TADF is a phenomenon in which light is emitted after an exciton that is in a triplet state T1, as shown in Figure 2, transitions to singlet state S1 by absorbing heat. Professor Adachi has considered that, if this process could be skillfully encouraged, the light-emitting efficiency of fluorescent materials could be increased to virtually 100%, like phosphorescent materials. From thereon, he started to research and develop TADF materials. Then, through quantum chemical calculations, organic compounds that can easily produce TADF were calculated so that the S1 and T1 energy were as small as possible. Additionally, it was noticed that, for this purpose, the overlap between the ground state highest occupied molecular orbital (HOMO) and the excited state lowest occupied molecular orbital (LUMO) should be made small. Based on this principle, Professor Adachi synthesized and analyzed 300 types of organic compounds. The result was that, in 2012, the energy difference between S1 and T1 was virtually zero; in other words, they were successful in discovering TADF materials with virtually 100% light-emitting efficiency. This was a compound group known as “dicyanobenzene derivatives,” and through this discovery, a new OLED material demonstrating high light-emitting efficiency at low cost was born.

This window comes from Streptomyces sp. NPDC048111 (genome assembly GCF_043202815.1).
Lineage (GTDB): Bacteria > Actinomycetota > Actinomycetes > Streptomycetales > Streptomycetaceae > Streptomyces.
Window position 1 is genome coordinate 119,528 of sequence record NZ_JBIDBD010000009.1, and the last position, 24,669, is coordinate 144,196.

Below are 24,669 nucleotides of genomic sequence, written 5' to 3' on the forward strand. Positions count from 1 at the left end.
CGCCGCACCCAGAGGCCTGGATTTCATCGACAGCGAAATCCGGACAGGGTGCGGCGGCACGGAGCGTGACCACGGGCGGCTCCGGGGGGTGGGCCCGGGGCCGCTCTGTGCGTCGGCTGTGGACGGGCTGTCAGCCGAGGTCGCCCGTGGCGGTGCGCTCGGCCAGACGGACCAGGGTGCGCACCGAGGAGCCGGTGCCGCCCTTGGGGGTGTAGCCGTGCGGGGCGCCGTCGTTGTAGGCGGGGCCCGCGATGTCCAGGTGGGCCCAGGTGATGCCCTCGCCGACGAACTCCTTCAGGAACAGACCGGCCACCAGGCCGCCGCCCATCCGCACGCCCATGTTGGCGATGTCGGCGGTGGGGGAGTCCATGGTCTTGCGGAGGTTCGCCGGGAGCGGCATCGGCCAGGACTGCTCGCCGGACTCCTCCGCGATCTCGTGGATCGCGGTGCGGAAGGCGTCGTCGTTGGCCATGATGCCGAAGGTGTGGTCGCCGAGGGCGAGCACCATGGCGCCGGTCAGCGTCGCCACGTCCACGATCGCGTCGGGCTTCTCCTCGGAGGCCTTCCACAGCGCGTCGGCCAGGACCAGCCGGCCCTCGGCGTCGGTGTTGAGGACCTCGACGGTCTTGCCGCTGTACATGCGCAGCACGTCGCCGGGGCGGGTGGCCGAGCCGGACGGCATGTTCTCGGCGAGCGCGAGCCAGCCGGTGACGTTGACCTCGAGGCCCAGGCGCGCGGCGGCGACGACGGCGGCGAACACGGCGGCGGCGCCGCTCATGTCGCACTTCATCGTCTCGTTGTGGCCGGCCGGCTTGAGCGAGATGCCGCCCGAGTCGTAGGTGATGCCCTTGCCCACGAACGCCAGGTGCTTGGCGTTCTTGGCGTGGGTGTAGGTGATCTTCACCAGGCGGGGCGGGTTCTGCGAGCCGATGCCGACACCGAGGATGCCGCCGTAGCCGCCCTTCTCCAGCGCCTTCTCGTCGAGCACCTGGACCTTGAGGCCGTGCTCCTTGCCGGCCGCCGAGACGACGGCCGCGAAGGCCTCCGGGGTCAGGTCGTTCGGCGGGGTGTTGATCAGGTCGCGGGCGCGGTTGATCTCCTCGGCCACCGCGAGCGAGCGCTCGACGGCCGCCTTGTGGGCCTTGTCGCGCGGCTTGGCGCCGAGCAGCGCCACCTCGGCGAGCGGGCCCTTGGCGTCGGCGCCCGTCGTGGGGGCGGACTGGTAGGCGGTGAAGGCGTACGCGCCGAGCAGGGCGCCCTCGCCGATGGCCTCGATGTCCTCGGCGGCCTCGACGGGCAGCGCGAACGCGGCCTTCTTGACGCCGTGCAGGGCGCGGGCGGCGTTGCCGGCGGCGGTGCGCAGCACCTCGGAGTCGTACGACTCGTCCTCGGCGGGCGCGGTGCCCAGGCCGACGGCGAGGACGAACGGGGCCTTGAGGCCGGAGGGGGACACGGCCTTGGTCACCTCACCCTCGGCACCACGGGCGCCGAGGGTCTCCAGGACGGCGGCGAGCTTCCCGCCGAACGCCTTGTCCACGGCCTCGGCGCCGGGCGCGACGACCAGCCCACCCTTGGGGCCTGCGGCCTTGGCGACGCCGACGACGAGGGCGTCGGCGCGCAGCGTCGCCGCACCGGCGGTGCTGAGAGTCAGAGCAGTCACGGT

Development of an advanced performance device using OLED materials, such as TADF materials
In his ERATO project, which began in 2013, Professor Adachi espoused “exciton engineering” and engaged in the establishment of the underlying principles of excitons and the creation of new OLED materials and high-performance devices based around TADF materials. This resulted in the discovery of the fundamental technology of organic persistent luminescence and perovskite luminescent materials as TADF derivative technologies. Furthermore, using new OLED materials, he successfully demonstrated the world's first organic thin-film semiconductor laser directly excited by electrical current.
Currently, existing semiconductor lasers are based on inorganic materials, but the newly developed organic thin-film semiconductor laser, in contrast, has the characteristic that it can arbitrarily oscillate between wavelengths over a wide range, from visible light to infrared light. This promises to enable applications in optical communications and sensing, as well as for displays. Whereas, originally, photoexcitation using ultraviolet rays powered the lasers, excitation by injection of electrical current was realized in May 2019, with the necessary conditions for practical use.